Evander Holyfield (2).jpg

It’s been 20 years since the last title match in Georgia, but one prominent figure in the boxing world is looking forward to the event.

McDONOUGH — The hype around the first title match in over 20 years in Georgia is beginning to rev up, and Evander Holyfield was in town to chat about it and various other topics in boxing.

Around the boxing world, Holyfield was known to have boxed from 1984-2011 and recorded 57 total fights. Of those 57, Holyfield won 44 of them in total with 29 ending in knockouts, but the one thing that added to his legacy was the historical fight in the Georgia Dome between him and Vaughan Bean. That fight was the first win for Holyfield at home since 1991 and also set a record for that time where there were over 40,000 viewers in attendance.

He says that the upcoming Gervonta Davis/Yuriorkis Gamboa tilt should be a great event because they are two great fighters in this match.

Although, the fight that brought in 40,000 fans had since been the only boxing event in Atlanta that marked the last world title fight in Atlanta as well. Considering how long it’s been since the last match in Georgia, Holyfield believes this could set a good foundation for more matches in the future.

“It could be. You’ve got the best fighter in Davis which is Floyd Mayweather’s guy and you’ve got good fighters,” Holyfield said. “And I’m sure a lot of people will be out to see the fight.”

To top the 1998 fight, there are a few things he thinks would have to happen for it to set the bar higher in the boxing world. In a few words, ticket sales are doing good and per a recent release from inside the promotion, more tickets were released for the public.

It’s worth noting that Holyfield’s son Evan took to the ring Nov. 2 for his debut and won. It led to a question about would it be nice to have his son fight in Georgia one day, one that Holyfield says he’s hopeful for.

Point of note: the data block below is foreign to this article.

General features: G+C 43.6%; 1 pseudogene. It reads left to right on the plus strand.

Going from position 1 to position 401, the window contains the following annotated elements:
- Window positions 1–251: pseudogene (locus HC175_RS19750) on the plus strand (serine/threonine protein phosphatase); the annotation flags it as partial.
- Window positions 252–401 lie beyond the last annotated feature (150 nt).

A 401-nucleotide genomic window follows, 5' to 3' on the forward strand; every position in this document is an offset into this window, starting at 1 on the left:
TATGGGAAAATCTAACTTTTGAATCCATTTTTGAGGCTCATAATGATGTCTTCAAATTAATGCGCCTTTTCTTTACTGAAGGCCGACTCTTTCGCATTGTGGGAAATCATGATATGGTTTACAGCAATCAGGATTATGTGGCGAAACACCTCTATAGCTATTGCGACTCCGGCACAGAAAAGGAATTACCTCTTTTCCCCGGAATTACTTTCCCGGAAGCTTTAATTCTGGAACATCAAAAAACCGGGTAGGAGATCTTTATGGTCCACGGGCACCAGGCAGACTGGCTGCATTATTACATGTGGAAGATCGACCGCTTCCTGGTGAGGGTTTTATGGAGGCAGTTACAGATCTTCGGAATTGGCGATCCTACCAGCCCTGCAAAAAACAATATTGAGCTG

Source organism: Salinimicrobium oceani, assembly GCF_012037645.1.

“I’m sure he’s looking forward to fighting at home and I told him it’s a little different when you’re fighting at home,” Holyfield said. “It’s a little bit more pressure than you think. People come to see you win. Only one person loses in boxing — the fighter himself. They only win when you win. Davis has lived here and sometimes it’s easy for people who come from other places and make it their home, they do well.”

The event will be broadcast on Showtime this year, and it’s a bit more nostalgic considering the same network was broadcasting the event for Holyfield in 1998.

“You’ve got to understand, I was one of the first fighters that they chose. I came in and beat (Ricky) Parkey in Vegas and then won that championship. In 88, I became the undisputed heavyweight champion and I won the heavyweight title for them. They ain’t told me I was, but I know that I have to be.”


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Sports Editor

Graduated from South Carolina State University in 2015. Been with the Henry Herald and Clayton News in two capacities as a sports journalist and interim sports editor.

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